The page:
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Communications of the ACM


Wax Woz, Stan Lee, and 30,000 Close Friends

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Logo of the Silicon Valley Comic Con

Logo of the Silicon Valley Comic Con.

Credit: Silicon Valley Comic Con

Last weekend, thousands, many wearing costumes and/or makeup in homage of their favorite characters, converged on the San Jose Convention Center for the first Silicon Valley Comic Con (SVCC), an event pioneered by Apple co-founder Steve Wozniak (also known as "the Woz") and comic book industry icon Stan Lee.

Maximum capacity for the facility is 30,000 visitors a day, and it was mentioned in the introduction to Wozniak’s Saturday morning Welcome session that it was the biggest event ever held at that venue, including more than 250 exhibitors and sponsors, "and next year will be even bigger."

Even as the event was being launched, it was announced that a sister event would take place in December in Tokyo.

Trip Hunter, CEO of SVCC, explained, "We wanted to create an event that really celebrated the tech aspect of popular culture," adding, "Woz was adamant that we aim for the cutting edge of things, and his name helps."

When Wozniak was announced to the packed room, a squad of Stormtroopers in full regalia marched up the aisle to the stage, while Wozniak appeared onstage wearing a Jedi robe. After some brief introductory remarks, Madame Tussauds San Francisco unveiled a statue of Wozniak (the wax museum ran a poll last year to determine the next tech innovator to immortalize; Wozniak received 60% of the votes).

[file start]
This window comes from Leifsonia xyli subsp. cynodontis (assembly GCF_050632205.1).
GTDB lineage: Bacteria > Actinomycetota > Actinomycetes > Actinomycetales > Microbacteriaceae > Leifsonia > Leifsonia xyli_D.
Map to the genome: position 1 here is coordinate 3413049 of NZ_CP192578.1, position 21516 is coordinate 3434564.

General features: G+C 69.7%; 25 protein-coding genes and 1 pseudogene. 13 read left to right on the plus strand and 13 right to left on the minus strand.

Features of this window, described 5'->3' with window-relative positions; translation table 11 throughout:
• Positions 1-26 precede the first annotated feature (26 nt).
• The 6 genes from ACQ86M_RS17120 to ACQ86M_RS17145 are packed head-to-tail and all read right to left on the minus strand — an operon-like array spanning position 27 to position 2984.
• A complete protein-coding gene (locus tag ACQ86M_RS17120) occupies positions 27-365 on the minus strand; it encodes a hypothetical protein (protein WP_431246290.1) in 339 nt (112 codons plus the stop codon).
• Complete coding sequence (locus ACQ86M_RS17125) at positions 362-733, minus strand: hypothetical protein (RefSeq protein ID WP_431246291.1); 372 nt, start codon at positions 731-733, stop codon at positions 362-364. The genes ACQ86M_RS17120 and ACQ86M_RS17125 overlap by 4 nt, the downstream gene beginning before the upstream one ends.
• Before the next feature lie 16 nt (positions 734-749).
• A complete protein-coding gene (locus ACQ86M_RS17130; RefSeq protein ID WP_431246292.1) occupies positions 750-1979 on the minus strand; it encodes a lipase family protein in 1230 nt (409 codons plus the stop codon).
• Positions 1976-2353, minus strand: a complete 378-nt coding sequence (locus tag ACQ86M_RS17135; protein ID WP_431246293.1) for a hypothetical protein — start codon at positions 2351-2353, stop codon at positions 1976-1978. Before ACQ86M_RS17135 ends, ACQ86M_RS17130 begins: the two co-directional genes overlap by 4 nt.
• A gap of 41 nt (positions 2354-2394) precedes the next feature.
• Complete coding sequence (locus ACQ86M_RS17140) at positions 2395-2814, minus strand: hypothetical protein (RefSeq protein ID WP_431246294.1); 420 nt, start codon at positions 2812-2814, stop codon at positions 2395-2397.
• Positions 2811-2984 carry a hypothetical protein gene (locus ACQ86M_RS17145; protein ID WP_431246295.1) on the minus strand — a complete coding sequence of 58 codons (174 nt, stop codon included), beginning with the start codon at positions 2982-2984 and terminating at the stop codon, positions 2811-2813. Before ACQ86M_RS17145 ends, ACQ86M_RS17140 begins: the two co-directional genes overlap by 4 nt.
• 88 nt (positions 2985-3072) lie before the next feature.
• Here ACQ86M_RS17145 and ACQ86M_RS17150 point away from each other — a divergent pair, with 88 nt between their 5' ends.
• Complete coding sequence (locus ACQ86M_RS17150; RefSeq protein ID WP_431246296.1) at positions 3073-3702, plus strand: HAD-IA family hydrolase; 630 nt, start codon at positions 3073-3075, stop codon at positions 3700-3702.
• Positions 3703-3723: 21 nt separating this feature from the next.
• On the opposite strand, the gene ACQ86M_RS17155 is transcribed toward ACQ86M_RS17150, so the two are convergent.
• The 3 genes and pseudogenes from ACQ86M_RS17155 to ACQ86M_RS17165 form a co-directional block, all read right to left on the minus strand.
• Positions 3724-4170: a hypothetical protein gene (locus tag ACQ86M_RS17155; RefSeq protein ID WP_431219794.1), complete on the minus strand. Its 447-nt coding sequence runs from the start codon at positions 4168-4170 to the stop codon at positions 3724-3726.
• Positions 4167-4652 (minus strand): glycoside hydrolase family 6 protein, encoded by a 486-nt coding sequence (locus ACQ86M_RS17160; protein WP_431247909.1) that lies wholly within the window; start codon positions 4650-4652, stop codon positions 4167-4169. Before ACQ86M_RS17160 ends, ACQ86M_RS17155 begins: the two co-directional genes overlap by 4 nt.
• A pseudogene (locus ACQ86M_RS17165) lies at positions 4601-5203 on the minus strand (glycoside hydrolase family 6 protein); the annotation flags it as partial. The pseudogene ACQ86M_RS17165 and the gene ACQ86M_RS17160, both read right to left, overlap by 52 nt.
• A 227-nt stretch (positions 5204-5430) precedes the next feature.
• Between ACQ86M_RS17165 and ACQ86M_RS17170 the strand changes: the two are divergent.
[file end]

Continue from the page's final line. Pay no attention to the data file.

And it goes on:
Wozniak explained his involvement in the new Comic Con was rooted in "a time before Apple when we were geeks, we were just different, and we liked living outside the rules and making up, because we felt, we didn’t know how to dress, what to do with our hair, or whatever, and somehow going into chatrooms at some point in time and being anonymous people, and being somebody that we wanted, that we imagined to be, and shyness could come out of you that way."

He continued, "We’ve grown up a little strange, outside the normal social world. You don’t really know how to talk all the little small talk and pleasantries that the high-class people do, and you become proud of it, you become independent. It leads to a lot of thinking about, if we all grew up seeing some movies and shows where somebody’s flying through the air; ‘whoa, I wish that were me.’ And so what we wind up with, you see a lot of the science fiction from decades ago turning into real products."

Today, Wozniak noted, "We’ve got jet packs that will let people fly, and water packs on the ocean. We’ve got, Superman can see through walls; we’ve got different techniques based on certain radio-type techniques that can actually see through walls now. It’s like we want the super-powers."

Wozniak said he "loves technology…it makes me feel like I’m a superhero in a way; I’m so much more powerful with it than I would be without it. And that’s, we get to live our dreams, we get to turn them into reality."

Wozniak speculated the next major technology segment that will bridge the gap with imagination is virtual reality. 

Ultimately, "This whole process is to have imagination, to think of things that don’t exist in the real world, but they exist in your world, in your head, and then we have the ability to realize them, make them real, create things that actually do what we never really expected would happen. And that’s a part that I’ve been very much a part of, and I’m very glad where it’s taken us."

Lawrence M. Fisher is Senior Editor/News for ACM publications.


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